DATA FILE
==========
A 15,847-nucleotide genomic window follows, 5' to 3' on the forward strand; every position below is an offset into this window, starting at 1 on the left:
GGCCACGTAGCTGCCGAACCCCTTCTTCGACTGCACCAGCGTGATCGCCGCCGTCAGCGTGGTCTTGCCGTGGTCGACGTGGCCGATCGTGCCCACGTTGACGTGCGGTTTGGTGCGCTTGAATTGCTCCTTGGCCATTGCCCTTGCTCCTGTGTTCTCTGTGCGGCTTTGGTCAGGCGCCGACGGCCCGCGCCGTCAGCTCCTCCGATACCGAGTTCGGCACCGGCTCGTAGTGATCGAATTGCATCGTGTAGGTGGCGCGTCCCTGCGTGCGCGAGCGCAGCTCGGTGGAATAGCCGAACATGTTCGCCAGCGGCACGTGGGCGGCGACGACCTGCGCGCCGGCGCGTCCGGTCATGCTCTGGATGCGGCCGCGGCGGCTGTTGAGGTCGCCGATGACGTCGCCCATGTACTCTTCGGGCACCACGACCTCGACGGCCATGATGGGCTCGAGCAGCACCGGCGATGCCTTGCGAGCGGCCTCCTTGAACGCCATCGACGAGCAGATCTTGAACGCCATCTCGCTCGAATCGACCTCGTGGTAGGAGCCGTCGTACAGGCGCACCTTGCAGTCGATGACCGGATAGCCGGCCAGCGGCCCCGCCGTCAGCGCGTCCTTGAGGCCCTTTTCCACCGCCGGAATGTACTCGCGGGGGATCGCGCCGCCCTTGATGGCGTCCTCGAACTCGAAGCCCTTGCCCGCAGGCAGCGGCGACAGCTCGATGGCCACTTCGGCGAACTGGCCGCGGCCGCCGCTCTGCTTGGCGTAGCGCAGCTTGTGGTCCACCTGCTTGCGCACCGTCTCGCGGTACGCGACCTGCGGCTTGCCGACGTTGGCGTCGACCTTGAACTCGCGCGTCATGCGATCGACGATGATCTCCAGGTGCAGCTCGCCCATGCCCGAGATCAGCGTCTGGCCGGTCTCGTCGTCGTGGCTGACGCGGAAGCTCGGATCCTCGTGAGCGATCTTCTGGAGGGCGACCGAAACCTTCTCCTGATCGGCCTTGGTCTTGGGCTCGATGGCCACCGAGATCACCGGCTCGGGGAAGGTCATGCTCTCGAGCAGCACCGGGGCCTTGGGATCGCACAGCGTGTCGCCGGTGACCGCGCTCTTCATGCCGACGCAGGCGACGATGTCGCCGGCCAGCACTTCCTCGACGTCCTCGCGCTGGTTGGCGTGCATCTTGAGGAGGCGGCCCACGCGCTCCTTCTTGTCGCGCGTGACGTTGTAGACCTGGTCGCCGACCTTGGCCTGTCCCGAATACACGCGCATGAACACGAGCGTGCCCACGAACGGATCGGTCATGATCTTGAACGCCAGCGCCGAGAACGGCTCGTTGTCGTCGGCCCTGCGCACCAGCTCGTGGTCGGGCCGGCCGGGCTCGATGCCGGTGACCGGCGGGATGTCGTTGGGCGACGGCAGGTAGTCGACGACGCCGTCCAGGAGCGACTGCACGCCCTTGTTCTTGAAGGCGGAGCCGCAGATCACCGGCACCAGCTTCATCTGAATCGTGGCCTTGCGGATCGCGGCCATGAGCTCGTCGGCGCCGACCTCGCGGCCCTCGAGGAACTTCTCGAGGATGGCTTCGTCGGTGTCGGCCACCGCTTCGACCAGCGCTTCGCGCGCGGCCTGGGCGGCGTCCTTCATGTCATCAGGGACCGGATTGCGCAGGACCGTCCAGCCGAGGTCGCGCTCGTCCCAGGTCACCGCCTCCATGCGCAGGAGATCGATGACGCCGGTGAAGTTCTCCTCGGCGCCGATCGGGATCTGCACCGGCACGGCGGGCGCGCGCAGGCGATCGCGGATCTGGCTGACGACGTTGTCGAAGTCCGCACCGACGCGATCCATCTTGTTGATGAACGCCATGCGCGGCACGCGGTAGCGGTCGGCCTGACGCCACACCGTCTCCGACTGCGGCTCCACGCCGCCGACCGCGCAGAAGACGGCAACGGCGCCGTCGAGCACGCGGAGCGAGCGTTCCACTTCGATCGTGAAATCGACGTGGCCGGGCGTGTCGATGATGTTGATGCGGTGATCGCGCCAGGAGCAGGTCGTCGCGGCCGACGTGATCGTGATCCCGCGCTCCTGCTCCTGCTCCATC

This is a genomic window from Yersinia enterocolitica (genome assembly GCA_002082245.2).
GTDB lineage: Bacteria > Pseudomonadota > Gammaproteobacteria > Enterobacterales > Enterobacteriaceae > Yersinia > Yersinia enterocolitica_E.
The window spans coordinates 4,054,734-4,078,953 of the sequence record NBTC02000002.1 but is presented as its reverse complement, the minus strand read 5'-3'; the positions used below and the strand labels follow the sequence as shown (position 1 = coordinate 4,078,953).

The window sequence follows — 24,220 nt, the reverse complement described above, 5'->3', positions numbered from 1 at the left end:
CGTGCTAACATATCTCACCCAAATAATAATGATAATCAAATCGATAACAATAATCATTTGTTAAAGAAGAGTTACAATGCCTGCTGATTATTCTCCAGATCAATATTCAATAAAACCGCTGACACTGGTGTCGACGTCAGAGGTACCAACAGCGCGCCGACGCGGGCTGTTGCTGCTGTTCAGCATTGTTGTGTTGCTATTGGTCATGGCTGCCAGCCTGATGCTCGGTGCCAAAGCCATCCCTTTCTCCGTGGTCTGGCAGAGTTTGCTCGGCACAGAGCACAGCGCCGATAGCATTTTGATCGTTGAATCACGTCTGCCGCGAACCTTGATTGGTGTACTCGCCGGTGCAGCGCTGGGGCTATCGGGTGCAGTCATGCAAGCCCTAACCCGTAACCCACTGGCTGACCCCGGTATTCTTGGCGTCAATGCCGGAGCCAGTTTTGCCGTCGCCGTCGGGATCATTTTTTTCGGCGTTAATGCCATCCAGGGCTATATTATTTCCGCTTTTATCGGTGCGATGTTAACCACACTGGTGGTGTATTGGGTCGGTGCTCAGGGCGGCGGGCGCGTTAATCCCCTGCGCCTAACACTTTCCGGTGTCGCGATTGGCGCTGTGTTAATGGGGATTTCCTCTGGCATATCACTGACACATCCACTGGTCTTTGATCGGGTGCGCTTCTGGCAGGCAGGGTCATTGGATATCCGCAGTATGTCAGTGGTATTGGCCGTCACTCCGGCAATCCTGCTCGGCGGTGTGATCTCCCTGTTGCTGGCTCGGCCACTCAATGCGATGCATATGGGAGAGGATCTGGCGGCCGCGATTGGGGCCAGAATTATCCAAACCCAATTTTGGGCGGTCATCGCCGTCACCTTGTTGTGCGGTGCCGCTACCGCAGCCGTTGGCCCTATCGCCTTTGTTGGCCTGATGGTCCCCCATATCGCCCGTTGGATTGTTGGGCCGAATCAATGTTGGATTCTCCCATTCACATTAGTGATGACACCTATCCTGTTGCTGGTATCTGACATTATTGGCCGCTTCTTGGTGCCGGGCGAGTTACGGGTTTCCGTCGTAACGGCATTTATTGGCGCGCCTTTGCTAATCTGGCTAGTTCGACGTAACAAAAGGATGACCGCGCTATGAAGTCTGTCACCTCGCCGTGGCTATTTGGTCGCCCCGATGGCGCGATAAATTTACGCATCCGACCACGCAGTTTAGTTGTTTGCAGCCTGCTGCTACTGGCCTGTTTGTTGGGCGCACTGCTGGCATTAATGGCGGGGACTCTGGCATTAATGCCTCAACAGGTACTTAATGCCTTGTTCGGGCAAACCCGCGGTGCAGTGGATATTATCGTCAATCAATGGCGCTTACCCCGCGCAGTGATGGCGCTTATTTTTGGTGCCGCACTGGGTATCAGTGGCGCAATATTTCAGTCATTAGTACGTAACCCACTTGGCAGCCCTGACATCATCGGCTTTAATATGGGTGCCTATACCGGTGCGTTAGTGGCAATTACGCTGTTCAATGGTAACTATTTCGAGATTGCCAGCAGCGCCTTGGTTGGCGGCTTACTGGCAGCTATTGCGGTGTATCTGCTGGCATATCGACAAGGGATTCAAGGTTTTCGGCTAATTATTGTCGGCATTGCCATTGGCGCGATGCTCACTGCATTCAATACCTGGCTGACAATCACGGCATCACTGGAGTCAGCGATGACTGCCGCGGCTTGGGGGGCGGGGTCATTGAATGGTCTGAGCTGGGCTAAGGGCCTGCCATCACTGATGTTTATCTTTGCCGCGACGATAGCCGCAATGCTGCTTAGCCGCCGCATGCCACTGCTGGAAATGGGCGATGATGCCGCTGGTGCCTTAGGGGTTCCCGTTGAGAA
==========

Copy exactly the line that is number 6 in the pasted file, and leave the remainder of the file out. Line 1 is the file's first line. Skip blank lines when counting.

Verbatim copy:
The window sequence follows — 24,220 nt, the reverse complement described above, 5'->3', positions numbered from 1 at the left end: